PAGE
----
I hope this post doesn’t piss off any of my songwriter friends.
I thought of them immediately when I started reading this story in the Sunday Tennessean (I still get Nashville’s sorry excuse for a daily paper, but only on weekends):
Five years after the start of the Great Recession, the toll is terrifyingly clear: Millions of middle-class jobs have been lost in developed countries the world over.
And the situation is even worse than it appears.
[The jobs are] being obliterated by technology.
The Tennessean story is behind their paywall, like that makes any difference. It’s an AP story, find it here if you have to. And the story is accompanied by the following chart:
…which offers the clearest illustration I have seen yet of the impact of the Internet era on the global economy, and familiar forms of employment in particular.
Just look at the first item – travel agents – and you see an industry that has been reduced by more than half. The pervasive availability of information about airfares and destinations via the Internet has drastically reduced the business for travel agents. The need for informed experts with good connections certainly persists to some extent — as Ann discovered while planning our trip to Scotland last year. Nevertheless, employment in the field now is a fraction of its former stature.
But I haven’t heard any news about the travel industry demanding legislated protection from vagrants with computers and WiFi connections (maybe that story ran in the Tennessean on a Tuesday?).
I might have had songwriters and digital royalties in the Internet era on my brain while reading that story after hearing my friend Jerry Vandiver describe the check he’d recently received from the Harry Fox Agency – the company that distributes the songwriter’s share of recording royalties – for a whole two cents:I think the point that Jerry was trying to make was that the royalties he’s earning now are a thin fraction of what he might have expected before the Internet decimated his livelihood. He didn’t mention “piracy” specifically, but I suspect that’s always lurking in the wings of any such conversation.
And the point that I am trying to make – which this AP story about all manner of shrinking industries bears out – is that Internet piracy is not the root cause for the plight of the modern professional songwriter.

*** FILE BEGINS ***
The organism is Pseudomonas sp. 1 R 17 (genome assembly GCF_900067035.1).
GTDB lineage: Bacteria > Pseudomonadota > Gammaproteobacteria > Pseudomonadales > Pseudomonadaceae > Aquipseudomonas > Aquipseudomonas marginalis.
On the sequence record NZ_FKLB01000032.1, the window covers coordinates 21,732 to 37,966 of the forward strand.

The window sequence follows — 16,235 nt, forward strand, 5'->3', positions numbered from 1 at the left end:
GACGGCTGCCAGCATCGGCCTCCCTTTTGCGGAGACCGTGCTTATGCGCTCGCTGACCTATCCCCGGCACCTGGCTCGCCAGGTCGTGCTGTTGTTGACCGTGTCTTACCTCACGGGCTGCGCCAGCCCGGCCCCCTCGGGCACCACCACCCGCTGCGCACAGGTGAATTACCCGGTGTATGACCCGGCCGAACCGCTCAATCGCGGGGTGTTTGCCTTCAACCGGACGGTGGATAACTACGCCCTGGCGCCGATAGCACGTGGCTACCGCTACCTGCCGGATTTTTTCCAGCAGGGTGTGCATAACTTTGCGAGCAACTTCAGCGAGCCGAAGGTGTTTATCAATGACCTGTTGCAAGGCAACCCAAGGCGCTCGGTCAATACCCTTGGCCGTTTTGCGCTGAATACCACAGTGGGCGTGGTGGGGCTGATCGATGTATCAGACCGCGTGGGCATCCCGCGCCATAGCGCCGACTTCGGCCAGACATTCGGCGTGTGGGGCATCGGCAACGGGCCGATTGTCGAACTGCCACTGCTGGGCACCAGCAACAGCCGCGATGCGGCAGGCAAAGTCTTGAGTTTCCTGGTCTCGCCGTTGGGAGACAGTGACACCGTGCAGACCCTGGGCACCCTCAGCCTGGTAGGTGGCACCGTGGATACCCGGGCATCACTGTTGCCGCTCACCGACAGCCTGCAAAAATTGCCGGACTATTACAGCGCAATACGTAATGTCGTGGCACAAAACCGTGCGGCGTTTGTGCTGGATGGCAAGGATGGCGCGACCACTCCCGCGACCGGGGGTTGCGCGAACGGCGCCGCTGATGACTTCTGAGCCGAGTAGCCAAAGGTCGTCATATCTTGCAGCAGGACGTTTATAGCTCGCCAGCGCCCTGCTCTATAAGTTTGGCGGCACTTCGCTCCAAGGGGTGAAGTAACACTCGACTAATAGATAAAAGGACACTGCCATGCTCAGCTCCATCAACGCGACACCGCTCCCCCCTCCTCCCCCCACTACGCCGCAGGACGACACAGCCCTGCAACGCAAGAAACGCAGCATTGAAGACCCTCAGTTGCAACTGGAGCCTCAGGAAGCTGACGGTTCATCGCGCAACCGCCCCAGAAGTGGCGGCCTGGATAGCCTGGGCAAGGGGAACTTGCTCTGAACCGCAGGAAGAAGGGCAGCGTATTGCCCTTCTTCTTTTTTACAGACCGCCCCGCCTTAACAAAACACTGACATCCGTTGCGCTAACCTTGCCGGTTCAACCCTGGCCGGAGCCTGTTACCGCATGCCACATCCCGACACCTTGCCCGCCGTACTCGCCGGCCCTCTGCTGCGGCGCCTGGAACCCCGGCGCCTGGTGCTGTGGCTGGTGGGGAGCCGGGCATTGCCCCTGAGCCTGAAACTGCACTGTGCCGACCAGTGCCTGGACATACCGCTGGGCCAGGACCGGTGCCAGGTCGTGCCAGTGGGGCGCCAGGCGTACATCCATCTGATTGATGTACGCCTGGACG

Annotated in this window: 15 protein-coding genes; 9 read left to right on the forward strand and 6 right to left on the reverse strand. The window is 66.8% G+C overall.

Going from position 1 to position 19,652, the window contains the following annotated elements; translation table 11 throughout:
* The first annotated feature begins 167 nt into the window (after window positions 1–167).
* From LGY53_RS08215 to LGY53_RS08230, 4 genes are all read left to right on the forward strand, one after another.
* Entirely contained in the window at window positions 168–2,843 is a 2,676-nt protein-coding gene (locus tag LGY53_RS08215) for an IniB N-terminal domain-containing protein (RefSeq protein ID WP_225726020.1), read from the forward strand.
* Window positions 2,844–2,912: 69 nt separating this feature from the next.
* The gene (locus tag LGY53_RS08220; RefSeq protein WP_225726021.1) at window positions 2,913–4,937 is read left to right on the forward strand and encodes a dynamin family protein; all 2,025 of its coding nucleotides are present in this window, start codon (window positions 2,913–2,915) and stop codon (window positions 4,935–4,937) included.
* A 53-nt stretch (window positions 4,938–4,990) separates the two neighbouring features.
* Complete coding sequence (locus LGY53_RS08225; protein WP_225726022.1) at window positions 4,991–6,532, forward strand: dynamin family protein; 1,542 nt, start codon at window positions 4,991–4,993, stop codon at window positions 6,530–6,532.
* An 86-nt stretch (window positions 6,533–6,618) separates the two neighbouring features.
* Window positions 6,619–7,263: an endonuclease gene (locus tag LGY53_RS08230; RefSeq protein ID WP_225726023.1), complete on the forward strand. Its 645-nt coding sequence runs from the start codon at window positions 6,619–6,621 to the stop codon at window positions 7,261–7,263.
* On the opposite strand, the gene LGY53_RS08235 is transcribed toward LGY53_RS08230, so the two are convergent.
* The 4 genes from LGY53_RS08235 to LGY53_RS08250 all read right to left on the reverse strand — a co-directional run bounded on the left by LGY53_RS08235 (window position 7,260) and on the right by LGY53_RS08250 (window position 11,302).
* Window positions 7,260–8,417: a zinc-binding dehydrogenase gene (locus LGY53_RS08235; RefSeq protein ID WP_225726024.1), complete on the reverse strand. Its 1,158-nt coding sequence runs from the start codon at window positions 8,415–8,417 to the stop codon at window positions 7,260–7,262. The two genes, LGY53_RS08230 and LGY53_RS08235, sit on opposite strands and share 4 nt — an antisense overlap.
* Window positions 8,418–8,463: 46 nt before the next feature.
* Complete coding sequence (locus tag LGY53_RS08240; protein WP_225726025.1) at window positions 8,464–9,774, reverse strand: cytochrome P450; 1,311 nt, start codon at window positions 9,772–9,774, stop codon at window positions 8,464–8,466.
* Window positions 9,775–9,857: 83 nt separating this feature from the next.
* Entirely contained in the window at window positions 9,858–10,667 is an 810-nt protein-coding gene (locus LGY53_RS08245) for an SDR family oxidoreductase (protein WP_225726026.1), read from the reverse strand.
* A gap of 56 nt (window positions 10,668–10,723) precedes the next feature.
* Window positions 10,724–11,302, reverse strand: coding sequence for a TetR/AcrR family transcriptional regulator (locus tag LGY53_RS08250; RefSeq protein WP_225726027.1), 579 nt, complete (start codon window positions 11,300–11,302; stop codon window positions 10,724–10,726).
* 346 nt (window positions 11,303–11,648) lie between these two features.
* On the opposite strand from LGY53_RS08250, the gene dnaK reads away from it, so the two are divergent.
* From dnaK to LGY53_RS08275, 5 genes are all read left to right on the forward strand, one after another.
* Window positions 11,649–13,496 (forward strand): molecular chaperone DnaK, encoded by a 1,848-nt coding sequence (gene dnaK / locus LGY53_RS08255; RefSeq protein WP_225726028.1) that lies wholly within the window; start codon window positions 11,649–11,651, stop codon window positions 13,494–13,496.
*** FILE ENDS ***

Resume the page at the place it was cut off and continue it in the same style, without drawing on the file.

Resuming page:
Like McLuhan said, “The medium is the message.” Translation: “it’s the technology, stupid.”
The AP story describes is a 21st century where almost every facet of the economy has been effected by new technologies. It ain’t just songwriters, and we’re really not in Kansas, anymore, Toto.
A lot of my songwriter friends remain convinced that “piracy” – the prevalence of file sharing and unauthorized downloading – has shrunk their industry and livelihoods. There was a lot of verbal wrangling on the subject last year around the legislation (SOPA, PIPA) that the intellectual property-based industries (film, television, music, etc.) wanted, that got shot down in Congress. It surprised me, the virulence of some of the rhetoric – the intimations that anybody who opposed the legislation was not sympathetic to the plight of songwriters, etc. But, then again, where livelihoods are threatened, virulence is no surprise.
My position has always been that piracy alone is not the source of the shrinkage – it is not even the dominant factor. Unauthorized file sharing is not the affliction, it’s a symptom of a much larger systemic condition. This AP series about the permanently shrunken job market throughout the 21st economy seems to prove the point.
The music industry was indeed the canary, and we are getting much deeper into the mineshaft now. Beware the “Lights In The Tunnel.”
Just as the arrival of the printing press presaged the demise of the scribe monks who, prior to the 15th century, were the only ones who could make copies of the Bible, we now see the Internet and digital technologies transforming almost every aspect of our culture and economy.
Admittedly, the issues facing the creative arts are different than those facing an industry like travel. With easily digitized media like music, the impact derives from the sheer volume of what is now available. Recorded music used to be a scarce resource, distributed on plastic or vinyl wafers that were shipped from factory to retail on trucks. Now its all reduced to electrons and digits that are transmitted through the air.
“Air” is actually a good analogy. Or “water.”
The big difference between now and the time before Napster is that the quantity of “content”l that is now available through modern channels is no longer scarce. It is, for all intents and purposes, infinite. The entire history of recorded music is now available at the tap of a touch screen. When you have instantaneous access to way more content then you will be able to listen to over the course of an entire lifetime, the supply is essentially infinite.
And I think there is a lesson somewhere in Economics 101, in the chapter on Supply on Demand, where it says that “if the supply is infinite, the price will approach zero.”
In which case, even a 2cent royalty check begins to look like a king’s ransom…